In the prior art, a great deal of effort was taken to ensure that the upper portion of the wafer surface 38 was an exact distance from the lens 14 to ensure wafer surface was at the focal plane for the lens 14. This included, according to various prior art devices, measurements at one, three, five or more different points immediately adjacent the lens, to ensure that the wafer surface was completely planar with respect to the lens and was a selected distance from the lens during exposure to the pattern. The measurements may, for example, be taken at each of the four sides of the lens. Using the measurements, the wafer surface was positioned by the stage to ensure that it was completely flat with respect to the lens and at the proper distance from the lens. This approach is acceptable if the focal plane is at a uniform distance from the lens 14.
A problem that has been recognized by the applicant is that for a particular lens system, the focal point across the entire lens may not lie on a flat plane. In most commercially available lenses, the deviation 44 of a focal point from any position of the presumed flat focal plane 40 can be as much as 0.5 micron from the actual focal pattern 42. Hence, a simple field to field leveling method which assumes a flat focal plane 40 for the focal pattern 42 is inadequate to reliably place sub-micron circuit patterns in proper focus on the wafer surface 38.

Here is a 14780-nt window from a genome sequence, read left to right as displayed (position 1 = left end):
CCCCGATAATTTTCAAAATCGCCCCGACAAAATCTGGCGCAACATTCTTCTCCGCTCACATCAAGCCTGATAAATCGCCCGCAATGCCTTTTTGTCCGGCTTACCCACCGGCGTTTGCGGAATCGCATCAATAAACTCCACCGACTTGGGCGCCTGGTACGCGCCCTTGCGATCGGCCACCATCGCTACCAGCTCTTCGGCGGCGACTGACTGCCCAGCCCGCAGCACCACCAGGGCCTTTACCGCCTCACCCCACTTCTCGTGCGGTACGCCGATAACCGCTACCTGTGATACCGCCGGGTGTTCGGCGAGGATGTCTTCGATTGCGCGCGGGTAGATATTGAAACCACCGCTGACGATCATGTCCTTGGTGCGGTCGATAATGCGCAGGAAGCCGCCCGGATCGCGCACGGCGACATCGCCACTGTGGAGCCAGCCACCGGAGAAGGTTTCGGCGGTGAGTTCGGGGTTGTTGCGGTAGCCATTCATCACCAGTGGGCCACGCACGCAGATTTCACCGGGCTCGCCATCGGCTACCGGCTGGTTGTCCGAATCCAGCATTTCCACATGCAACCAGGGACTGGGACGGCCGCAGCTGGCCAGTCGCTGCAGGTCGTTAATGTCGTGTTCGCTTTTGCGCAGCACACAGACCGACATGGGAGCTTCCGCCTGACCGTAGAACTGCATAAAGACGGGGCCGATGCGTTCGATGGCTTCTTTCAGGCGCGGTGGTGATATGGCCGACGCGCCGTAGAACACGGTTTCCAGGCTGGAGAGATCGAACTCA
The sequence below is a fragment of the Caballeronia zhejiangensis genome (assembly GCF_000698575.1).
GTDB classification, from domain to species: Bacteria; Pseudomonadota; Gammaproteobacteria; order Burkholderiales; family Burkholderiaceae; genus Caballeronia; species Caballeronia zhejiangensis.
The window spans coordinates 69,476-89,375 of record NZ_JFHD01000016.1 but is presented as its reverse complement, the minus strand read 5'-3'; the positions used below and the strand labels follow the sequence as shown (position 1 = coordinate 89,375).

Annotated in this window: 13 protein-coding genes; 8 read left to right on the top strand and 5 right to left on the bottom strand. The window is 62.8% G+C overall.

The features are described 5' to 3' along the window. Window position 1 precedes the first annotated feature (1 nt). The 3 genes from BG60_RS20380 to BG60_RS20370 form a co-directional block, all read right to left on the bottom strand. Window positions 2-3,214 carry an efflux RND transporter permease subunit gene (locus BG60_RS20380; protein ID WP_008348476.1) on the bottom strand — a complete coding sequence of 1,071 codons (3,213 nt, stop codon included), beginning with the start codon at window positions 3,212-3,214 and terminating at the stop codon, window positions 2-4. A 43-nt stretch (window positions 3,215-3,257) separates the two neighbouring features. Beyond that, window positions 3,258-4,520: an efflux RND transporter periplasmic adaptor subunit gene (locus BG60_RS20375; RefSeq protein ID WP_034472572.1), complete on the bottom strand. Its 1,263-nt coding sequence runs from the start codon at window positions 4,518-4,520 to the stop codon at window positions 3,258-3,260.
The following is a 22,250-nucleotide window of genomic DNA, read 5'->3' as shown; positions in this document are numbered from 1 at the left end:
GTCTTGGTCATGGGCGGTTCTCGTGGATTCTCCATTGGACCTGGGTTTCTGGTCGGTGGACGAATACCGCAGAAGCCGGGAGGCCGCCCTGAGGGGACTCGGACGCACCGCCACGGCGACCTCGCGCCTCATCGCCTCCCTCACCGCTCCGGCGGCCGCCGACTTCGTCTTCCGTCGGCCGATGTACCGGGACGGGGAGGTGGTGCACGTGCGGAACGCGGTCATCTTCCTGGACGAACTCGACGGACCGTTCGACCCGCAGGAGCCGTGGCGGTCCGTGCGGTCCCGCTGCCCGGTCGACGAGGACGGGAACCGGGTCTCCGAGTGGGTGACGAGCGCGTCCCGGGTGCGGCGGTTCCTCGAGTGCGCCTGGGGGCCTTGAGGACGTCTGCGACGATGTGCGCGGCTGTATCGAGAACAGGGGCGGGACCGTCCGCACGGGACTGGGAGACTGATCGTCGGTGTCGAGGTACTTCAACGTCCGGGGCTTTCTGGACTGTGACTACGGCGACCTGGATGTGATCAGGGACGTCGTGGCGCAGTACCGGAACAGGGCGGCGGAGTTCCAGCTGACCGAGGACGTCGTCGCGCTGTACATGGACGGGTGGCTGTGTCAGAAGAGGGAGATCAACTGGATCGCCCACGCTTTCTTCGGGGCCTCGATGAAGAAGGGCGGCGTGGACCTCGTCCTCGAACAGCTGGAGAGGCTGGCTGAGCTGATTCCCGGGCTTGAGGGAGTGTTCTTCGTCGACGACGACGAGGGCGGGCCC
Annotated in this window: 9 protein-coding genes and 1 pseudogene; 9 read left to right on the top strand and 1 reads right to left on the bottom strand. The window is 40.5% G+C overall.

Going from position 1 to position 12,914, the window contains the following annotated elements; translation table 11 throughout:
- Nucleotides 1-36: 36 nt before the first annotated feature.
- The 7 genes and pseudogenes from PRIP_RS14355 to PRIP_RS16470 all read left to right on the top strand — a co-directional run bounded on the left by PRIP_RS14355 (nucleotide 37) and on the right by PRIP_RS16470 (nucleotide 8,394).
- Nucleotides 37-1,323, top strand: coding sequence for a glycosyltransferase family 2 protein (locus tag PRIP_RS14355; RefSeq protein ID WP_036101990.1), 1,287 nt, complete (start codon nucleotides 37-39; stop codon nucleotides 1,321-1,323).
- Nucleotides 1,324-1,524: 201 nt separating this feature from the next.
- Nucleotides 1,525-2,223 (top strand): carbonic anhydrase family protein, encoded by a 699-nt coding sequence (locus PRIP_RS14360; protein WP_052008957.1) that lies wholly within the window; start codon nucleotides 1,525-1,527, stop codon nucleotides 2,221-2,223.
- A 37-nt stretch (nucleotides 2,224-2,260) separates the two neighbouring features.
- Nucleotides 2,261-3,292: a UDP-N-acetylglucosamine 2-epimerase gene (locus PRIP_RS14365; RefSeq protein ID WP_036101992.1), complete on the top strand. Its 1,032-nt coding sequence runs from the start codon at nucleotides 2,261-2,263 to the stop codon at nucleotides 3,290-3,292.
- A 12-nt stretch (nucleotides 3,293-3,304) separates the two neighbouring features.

According to the present invention, a system of pre-calibrating the actual focal pattern 42 of the imaging system 14, then bending the wafer surface 38 being exposed to the focal pattern to conform more closely to the actual focal pattern ensures a more accurate focus of the image on the wafer.
FIG. 2 shows a lithographic system 9 being calibrated. The system 9 includes an image plate 12 with a calibration pattern thereon (not shown) and placed between a light source 10 and the lens 14. The light from the light source 10 illuminates the calibration pattern on a calibration surface 46. The term light as used herein is intended to include the full spectrum of light waves including ultra violet rays and X-rays. The calibration surface 46 is operated in conjunction with the calibration sensing system 20 to determine the exact focal pattern 42 of a given photolithographic system. After the calibration is completed, the details of the shape of the focal pattern 42 are stored in a calibration database 22.